Digging for profits: Who owns PH mines?


Name of mining firm: Strong Built Mining Dev. Corp.
Location: Dulag, Mayorga, MacArthur, Javier and Abuyog in Leyte
Mining area: 7,411.56 hectares
Metals extracted/ mine products: Magnetite sand
Mining permit period: 2007-2032



Incorporation date: Sept. 17, 1999

Rama, Chandran R.
Rama, Maria Aimee S.
Alvero, Jorge Jr. R.
Santos, Cedric A.
Rodriguez, Eduardo T.
Villapano, Mikhail Rhuy D.
Santos, Maria Trina A.

Chairperson of the Board: Rama, Chandran R.



Current assets: P37 million (2017)
Current liabilities: P35 million (2017)
Total revenue: P530,393 (2016)
Net income: -P6.5 million (2017)



According to an Order issued to Strong Built on Feb. 8, 2017 pertaining to operations under MPSA 254-2007-VIII, the company had committed violations of mining and environmental laws, such as:

  • failure to submit the required reports;

  • lack of a formal agreement with the host community pertaining to the Social Development and Management Program;

  • lack of an accredited third-party hazardous waste transporter;

  • non-compliance with the hazardous waste manifest system; and

  • failure to conduct an ambient air monitoring, among others.

DENR’s review of the audit report and explanations provided by the company also showed that it had violated certain provisions of the following laws and rules and regulations:

  • RA 7942 or the Philippine Mining Act of 1995 and its IRR;

  • DAO 2016-08, the IRR of RA 9275 or the Clean Water Act of 2004; and

  • DAO 2000-81, the IRR of RA 8749 or the Clean Air Act of 1999.

These violations, according to the order, constituted sufficient grounds for the cancellation of Strong Built’s MPSA.  

The full report and/or copy of the DENR order may be viewed here.



PCIJ sent a letter to the company on Feb. 10, 2022 and made follow-ups on March 2 via email, and called its office on the same day. We have not received a response as of this writing.



On Feb. 8, 2017, the Department of Environment and Natural Resources (DENR) issued an order cancelling Strong Built’s operations. 

In July 2020, Environment Undersecretary Benny Antiporda was quoted as saying in a news report that the company, along with other four firms, were “granted approval by the Office of the President (OP) after complying with mining laws.” The other firms that were allowed to resume operations were Emir Mineral Resources Corp., Carrascal Nickel Corp., Berong Nickel Corp., and Zambales Diversified Metals Corp.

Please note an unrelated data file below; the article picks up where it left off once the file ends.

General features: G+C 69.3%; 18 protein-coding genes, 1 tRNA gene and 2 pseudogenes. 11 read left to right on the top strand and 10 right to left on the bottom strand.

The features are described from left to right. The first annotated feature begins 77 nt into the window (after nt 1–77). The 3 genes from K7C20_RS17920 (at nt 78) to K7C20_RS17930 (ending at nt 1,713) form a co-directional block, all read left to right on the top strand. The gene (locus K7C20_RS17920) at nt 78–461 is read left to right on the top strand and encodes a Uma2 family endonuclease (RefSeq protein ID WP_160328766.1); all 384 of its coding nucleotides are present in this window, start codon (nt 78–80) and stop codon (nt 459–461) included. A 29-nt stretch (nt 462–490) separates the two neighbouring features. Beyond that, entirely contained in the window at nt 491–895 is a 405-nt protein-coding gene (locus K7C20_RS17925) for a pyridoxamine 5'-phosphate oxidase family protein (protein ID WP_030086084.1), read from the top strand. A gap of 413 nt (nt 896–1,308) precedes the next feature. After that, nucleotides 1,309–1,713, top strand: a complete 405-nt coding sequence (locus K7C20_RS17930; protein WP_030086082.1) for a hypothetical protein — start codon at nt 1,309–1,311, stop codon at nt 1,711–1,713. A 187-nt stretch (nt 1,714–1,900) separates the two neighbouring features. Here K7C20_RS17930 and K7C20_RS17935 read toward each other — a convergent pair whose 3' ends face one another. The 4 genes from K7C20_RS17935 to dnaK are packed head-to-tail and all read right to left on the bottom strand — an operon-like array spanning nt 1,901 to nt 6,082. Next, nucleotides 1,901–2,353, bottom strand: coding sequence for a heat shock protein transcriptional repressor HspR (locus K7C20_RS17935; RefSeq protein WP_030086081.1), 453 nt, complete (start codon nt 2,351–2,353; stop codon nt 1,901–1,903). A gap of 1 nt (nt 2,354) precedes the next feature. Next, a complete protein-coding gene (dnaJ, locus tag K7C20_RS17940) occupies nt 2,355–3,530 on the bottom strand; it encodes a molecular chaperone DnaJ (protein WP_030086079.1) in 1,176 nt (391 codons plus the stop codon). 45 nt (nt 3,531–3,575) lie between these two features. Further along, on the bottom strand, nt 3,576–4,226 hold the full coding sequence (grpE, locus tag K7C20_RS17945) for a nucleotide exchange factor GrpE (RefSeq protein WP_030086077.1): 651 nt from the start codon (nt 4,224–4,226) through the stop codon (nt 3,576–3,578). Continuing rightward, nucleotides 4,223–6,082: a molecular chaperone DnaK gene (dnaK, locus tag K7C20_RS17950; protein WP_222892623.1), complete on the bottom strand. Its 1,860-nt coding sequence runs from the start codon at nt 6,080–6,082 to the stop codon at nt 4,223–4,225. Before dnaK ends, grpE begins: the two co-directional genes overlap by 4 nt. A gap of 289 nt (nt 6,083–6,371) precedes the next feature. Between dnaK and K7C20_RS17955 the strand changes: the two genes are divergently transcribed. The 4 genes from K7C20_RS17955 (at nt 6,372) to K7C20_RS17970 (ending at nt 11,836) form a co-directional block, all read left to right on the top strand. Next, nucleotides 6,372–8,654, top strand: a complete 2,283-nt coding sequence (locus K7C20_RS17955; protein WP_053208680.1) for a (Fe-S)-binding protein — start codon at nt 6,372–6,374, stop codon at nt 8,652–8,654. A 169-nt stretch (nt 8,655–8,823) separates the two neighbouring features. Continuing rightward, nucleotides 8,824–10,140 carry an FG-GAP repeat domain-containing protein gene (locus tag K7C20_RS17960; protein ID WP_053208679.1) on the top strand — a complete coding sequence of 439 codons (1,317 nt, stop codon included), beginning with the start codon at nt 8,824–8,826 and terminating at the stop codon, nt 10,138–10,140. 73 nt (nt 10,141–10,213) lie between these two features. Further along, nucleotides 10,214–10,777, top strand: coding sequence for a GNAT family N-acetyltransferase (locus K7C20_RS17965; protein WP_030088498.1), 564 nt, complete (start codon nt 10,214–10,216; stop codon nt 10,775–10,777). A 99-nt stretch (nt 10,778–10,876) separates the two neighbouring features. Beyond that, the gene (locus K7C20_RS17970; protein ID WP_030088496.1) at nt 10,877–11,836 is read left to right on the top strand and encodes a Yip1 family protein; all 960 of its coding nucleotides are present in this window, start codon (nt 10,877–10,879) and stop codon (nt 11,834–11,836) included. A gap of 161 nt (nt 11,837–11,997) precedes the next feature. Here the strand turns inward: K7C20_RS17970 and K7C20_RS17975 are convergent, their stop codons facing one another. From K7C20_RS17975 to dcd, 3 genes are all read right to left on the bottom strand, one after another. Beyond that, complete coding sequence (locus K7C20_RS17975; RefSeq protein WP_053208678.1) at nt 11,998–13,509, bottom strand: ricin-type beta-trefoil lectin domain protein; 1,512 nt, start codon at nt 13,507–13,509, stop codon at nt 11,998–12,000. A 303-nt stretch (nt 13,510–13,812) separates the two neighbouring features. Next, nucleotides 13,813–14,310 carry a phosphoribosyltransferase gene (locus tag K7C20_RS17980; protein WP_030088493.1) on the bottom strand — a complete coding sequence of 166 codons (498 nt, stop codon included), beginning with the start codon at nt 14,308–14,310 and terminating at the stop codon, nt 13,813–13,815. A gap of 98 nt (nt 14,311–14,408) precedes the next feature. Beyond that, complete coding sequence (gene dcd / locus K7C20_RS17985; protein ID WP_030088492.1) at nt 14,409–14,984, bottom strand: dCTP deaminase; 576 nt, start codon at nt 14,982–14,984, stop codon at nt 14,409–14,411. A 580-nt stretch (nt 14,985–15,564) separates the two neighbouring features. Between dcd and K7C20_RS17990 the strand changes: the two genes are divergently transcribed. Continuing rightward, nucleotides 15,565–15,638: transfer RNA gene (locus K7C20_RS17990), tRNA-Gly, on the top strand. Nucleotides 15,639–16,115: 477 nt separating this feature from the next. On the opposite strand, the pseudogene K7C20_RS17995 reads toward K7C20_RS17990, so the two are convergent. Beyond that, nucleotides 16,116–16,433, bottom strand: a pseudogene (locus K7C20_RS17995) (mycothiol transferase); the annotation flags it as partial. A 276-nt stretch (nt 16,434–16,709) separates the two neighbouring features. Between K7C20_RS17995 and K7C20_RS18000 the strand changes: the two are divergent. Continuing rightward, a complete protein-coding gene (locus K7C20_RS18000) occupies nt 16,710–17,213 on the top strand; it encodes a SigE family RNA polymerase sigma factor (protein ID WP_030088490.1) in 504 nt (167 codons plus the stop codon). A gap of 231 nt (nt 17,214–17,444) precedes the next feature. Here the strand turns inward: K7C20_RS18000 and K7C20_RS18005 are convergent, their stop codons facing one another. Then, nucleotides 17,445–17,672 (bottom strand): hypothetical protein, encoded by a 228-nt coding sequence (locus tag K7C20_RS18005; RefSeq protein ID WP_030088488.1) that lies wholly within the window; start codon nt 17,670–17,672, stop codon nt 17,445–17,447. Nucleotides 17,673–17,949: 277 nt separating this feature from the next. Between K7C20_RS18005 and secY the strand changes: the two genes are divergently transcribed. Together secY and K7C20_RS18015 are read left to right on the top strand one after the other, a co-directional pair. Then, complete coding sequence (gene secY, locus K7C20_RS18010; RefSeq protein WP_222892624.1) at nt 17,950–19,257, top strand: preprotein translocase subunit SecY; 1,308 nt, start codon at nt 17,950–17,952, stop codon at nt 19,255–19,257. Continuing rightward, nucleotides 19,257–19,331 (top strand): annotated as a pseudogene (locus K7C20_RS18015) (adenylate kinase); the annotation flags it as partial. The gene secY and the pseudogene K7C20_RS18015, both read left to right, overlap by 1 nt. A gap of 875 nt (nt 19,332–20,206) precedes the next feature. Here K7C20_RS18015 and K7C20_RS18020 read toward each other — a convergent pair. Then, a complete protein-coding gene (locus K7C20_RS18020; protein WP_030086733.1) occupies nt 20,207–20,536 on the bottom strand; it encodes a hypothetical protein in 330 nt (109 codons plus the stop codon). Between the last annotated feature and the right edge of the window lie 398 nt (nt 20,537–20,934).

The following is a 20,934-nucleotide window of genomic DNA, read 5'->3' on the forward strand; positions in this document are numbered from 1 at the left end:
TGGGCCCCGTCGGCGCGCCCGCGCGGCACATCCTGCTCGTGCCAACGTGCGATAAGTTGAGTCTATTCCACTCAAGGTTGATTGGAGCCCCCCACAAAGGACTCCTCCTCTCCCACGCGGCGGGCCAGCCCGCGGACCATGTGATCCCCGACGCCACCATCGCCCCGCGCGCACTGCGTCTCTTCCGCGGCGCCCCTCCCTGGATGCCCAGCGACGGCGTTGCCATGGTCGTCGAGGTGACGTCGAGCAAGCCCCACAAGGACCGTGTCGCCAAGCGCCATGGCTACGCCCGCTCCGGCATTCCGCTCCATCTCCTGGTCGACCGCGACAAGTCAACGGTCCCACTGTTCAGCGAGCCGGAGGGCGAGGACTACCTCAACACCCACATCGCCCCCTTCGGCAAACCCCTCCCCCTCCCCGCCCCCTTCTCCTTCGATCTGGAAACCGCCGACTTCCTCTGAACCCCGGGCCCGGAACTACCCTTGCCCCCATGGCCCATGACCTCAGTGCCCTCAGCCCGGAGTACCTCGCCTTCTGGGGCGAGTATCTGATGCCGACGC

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General Information Sheet, 2019
Financial Statement, 2017
List of existing Mineral Production Sharing Agreements, Mining and Geosciences Bureau
Philippine Metallic Mineral Production, Mines and Geosciences Bureau
Poverty and socioeconomic indicators, Philippines Statistics Authority

Copy of full Mine Audit Reports by company, 2016
Copy of Notices of Issuance of an Order, 2017
Copy of Orders of Cancellation and/or Suspension, 2017

Acronyms used:

RA (Republic Act)
IRR (Implementing Rules and Regulations)
PD (Presidential Decree)
DAO (Department Administrative Order)
MPSA (Mineral Production Sharing Agreement)
SDMP (Social Development and Management Plan)

Disclaimer: The mine audit was conducted in 2016 after Regina “Gina” Paz Lopez assumed the post of environment secretary. The findings in the reports, which authorities sent to the mining firms in 2016, were likely addressed in the succeeding years following a review conducted by the Mining Industry Coordinating Council after the audit led by Lopez, who died in 2019. PCIJ has verified the reports and reached out to each company for comment. We suggest you also confirm findings included in the reports as some information may have changed over time.

The reports come from files that PCIJ has received in connection with various environmental investigations. We are releasing them in full, recognizing the public value of the files to mining communities, miners, policymakers, civil society, and researchers.
Note: The Human Development Index is a measure of how well a country has performed, not only in terms of real income growth, but also in terms of social indicators that measure people's ability to lead a long and healthy life, acquire knowledge and skills, and have access to the resources needed to afford a decent standard of living. An HDI value below 0.550 is considered low and below 0.399 is very low. The national average for the Philippines is 0.718 as of 2020.

This article was produced with the support of Internews' Earth Journalism Network.